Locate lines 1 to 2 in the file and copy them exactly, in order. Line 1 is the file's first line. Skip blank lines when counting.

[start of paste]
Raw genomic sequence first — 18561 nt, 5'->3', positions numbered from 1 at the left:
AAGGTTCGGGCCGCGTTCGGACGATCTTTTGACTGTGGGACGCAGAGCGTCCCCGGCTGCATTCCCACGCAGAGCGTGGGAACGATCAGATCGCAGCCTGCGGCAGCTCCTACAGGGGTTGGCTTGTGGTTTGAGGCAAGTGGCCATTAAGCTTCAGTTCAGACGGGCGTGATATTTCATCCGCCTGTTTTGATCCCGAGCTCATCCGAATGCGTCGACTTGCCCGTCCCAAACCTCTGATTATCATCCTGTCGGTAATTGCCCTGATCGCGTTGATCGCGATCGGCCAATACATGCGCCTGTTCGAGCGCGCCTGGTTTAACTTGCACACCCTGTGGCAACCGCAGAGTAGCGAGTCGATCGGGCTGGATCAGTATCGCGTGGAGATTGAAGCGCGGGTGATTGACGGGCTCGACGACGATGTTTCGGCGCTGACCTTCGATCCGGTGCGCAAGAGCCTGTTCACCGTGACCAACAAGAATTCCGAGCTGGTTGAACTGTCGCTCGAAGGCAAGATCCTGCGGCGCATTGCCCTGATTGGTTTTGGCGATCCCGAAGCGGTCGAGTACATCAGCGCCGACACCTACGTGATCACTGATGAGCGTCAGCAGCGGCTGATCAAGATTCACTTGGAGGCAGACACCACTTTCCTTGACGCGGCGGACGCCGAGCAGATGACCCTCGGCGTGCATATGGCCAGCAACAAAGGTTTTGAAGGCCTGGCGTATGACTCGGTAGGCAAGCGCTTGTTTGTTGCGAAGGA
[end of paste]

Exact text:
Raw genomic sequence first — 18561 nt, 5'->3', positions numbered from 1 at the left:
AAGGTTCGGGCCGCGTTCGGACGATCTTTTGACTGTGGGACGCAGAGCGTCCCCGGCTGCATTCCCACGCAGAGCGTGGGAACGATCAGATCGCAGCCTGCGGCAGCTCCTACAGGGGTTGGCTTGTGGTTTGAGGCAAGTGGCCATTAAGCTTCAGTTCAGACGGGCGTGATATTTCATCCGCCTGTTTTGATCCCGAGCTCATCCGAATGCGTCGACTTGCCCGTCCCAAACCTCTGATTATCATCCTGTCGGTAATTGCCCTGATCGCGTTGATCGCGATCGGCCAATACATGCGCCTGTTCGAGCGCGCCTGGTTTAACTTGCACACCCTGTGGCAACCGCAGAGTAGCGAGTCGATCGGGCTGGATCAGTATCGCGTGGAGATTGAAGCGCGGGTGATTGACGGGCTCGACGACGATGTTTCGGCGCTGACCTTCGATCCGGTGCGCAAGAGCCTGTTCACCGTGACCAACAAGAATTCCGAGCTGGTTGAACTGTCGCTCGAAGGCAAGATCCTGCGGCGCATTGCCCTGATTGGTTTTGGCGATCCCGAAGCGGTCGAGTACATCAGCGCCGACACCTACGTGATCACTGATGAGCGTCAGCAGCGGCTGATCAAGATTCACTTGGAGGCAGACACCACTTTCCTTGACGCGGCGGACGCCGAGCAGATGACCCTCGGCGTGCATATGGCCAGCAACAAAGGTTTTGAAGGCCTGGCGTATGACTCGGTAGGCAAGCGCTTGTTTGTTGCGAAGGA